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Low staffing in Victoria air traffic control worries employees

By Melissa Crowe
Oct. 28, 2012 at 5:28 a.m.
Updated Oct. 29, 2012 at 5:29 a.m.

Mike Barnes, a representative of NATCA, the air traffic control union, says there's a safety issue at the Victoria Regional Airport because of short staffing in the tower, long hours, no breaks, and essentially no human contact for eight hours. The airport has three controllers with one about to be deployed to Kuwait and a manager who is on the road most of the time. When they're out of hours, per federal guidelines, the tower closes leaving pilots without the support they need to safely fly. The airport has about 200 to 300 take offs and landings daily. ANDREA WISE/AWISE@VICAD.COM

For more than half of October, Mike Barnes will work his eight-hour shifts in the Victoria Air Traffic Control tower alone.

He balances helping pilots make landings and collecting weather reports and logs. If there's an equipment glitch, no one is there to help.

If he needs a personal break, no one is there to cover.

When the three controllers on staff run out of hours, the tower closes, leaving 200 to 300 daily takeoffs and landings without service.

As a representative to the National Air Traffic Controllers Association, Barnes is speaking up about what he calls "blatantly unsafe" conditions.

"The (Federal Aviation Agency) does all these studies on complacency and fatigue awareness," Barnes, a Marine who served two tours in Iraq, said. "What's happening in Victoria is in total contradiction to every study the federal government has done."

The FAA recommends "staff to traffic," matching the number of air traffic controllers at facilities with traffic volume and workload. It also supports staffing ahead of need.

Barnes is concerned about staffing in Victoria since the National Guard called on a controller to serve in Kuwait.

Robinson Aviation, of Manassas, Va., has operated the tower since 2008 through a federal contract. When it started, the company employed five controllers and a manager. In 2010, the company cut staff to three controllers and a manager.

Charlie Dove, president of the company, said he is aware of the National Guard soldier.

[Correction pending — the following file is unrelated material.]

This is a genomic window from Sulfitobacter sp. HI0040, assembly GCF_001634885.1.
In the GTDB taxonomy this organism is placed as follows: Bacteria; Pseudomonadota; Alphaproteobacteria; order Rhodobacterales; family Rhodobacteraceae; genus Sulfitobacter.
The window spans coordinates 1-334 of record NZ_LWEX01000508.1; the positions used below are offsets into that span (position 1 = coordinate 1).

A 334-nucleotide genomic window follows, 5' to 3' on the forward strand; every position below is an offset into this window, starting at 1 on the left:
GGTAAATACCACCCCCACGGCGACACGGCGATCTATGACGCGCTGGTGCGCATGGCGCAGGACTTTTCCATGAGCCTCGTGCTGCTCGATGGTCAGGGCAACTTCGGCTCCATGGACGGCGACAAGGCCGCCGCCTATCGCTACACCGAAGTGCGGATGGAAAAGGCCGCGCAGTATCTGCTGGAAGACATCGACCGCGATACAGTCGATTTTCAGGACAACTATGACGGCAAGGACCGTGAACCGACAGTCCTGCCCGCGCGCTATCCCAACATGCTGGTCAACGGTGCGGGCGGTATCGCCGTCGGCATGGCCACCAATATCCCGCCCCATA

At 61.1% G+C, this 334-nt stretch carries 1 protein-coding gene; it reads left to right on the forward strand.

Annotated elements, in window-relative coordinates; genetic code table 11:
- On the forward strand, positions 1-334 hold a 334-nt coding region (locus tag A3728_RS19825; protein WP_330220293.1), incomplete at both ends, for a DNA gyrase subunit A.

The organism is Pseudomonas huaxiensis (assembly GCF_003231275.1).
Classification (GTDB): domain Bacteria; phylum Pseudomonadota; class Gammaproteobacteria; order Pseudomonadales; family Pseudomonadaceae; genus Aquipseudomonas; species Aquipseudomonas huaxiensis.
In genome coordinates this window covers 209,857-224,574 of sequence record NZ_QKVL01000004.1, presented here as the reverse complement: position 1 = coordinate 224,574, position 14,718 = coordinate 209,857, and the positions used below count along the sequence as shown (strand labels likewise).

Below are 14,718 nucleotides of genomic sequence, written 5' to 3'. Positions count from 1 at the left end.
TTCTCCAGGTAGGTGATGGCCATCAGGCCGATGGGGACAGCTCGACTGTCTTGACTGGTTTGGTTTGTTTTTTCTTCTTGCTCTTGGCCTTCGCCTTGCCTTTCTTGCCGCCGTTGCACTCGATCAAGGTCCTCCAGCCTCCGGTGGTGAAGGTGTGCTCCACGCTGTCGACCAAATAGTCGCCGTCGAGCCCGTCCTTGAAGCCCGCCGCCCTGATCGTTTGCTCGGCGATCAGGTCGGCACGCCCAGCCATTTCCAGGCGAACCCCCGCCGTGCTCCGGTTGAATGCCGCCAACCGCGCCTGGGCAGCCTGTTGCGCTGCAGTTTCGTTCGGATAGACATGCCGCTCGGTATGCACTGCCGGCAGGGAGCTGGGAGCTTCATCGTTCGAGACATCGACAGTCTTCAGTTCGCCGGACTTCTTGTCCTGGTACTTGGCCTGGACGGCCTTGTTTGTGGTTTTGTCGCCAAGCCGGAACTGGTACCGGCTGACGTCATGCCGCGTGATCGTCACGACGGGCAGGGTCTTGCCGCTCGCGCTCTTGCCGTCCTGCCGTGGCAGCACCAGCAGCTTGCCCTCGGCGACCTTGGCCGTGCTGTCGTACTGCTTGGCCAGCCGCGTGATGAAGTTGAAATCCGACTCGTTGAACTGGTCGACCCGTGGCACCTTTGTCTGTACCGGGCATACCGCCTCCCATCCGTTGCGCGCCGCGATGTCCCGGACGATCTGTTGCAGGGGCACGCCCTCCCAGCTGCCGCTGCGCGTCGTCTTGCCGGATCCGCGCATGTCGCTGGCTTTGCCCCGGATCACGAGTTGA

"As soon as he receives orders, we'll replace him," Dove said.

He said he has no safety concerns with the number of controllers in the tower and has no plan to increase numbers to pre-2010 levels.

"The staffing we're using right now is what's been approved by the FAA," Dove said.

According to congressional testimony on behalf of the union, contract towers, like Robinson Aviation, sometimes put their profits ahead of safety.

The three controller, one manager combination, which typically relies on one person per shift, has become standard among contract towers.

However, the union contends this is not a safe way to work.

Ed Mears, alternate regional vice president of the union's Contract Towers Southwest Region, who is also a controller in San Marcos, said he wants to raise public awareness of the low-staffing issue.

He said the long shifts Victoria's controllers have to spend alone in the tower is mentally grinding.

"They have the ability to get more controllers in the tower," Mears said. "As long as nobody shines a light on them, they won't do it."

In Arkansas earlier this year, a controller working a solo shift had a heart attack. Had he not been able to reach the phone and call for help, no one would have known he was having a medical emergency.

FAA towers staff two controllers per shift to safely and efficiently handle the administrative and supervisory duties, according to that testimony.

Bare bones staffing, the testimony continues, means that controllers at contract towers may be forced into longer time on position without breaks or meals while completing "mentally exhausting work," according to the testimony.

"We have to be 100 percent, 100 percent of the time," Barnes said. "It's almost contradictory to human nature."

On the national scale, the FAA and air traffic controller union agreed on new fatigue rules in 2011 after several incidents involving controllers falling asleep on the job.

The FAA and union recommend breaks up to 90 minutes mid-shift to mitigate risks of reduced cognitive performance because of fatigue.

Airport Manager Jason Milewski said he believes the tower is understaffed.

"I can't go as far to say that there's a safety hazard now," Milewski said. "More staffing would reduce the possibility of having safety issues significantly."

He wants the issue to "be on the plate" for remedy, but it's not a request Victoria County can make, Milewski said.

"They're a great company, and I don't mean to say anything negative against them," Milewski said. "It would be nice to have more controllers and I understand with the limited staff they have there needs to be more relief."

Milewski said airports with comparable traffic are better staffed.

Erin Michael, the chief flight instructor with Calhoun Air Center, spends her days at the airport making countless takeoffs and landings each day.

She has not noticed any issue coming from the control tower but recognizes the possibility of a staffing problem.

"I can see it as being an issue," Michael said. "Air traffic is just starting to pick up. There are only certain parts of the day when they're very busy."

She said military training, which happens from about 10 a.m. to 3 p.m., is the peak for air traffic.

"When you're inside a company, there are issues people from the outside don't see," Michael said. "I haven't noticed any overwhelmed controllers. They seem really good."



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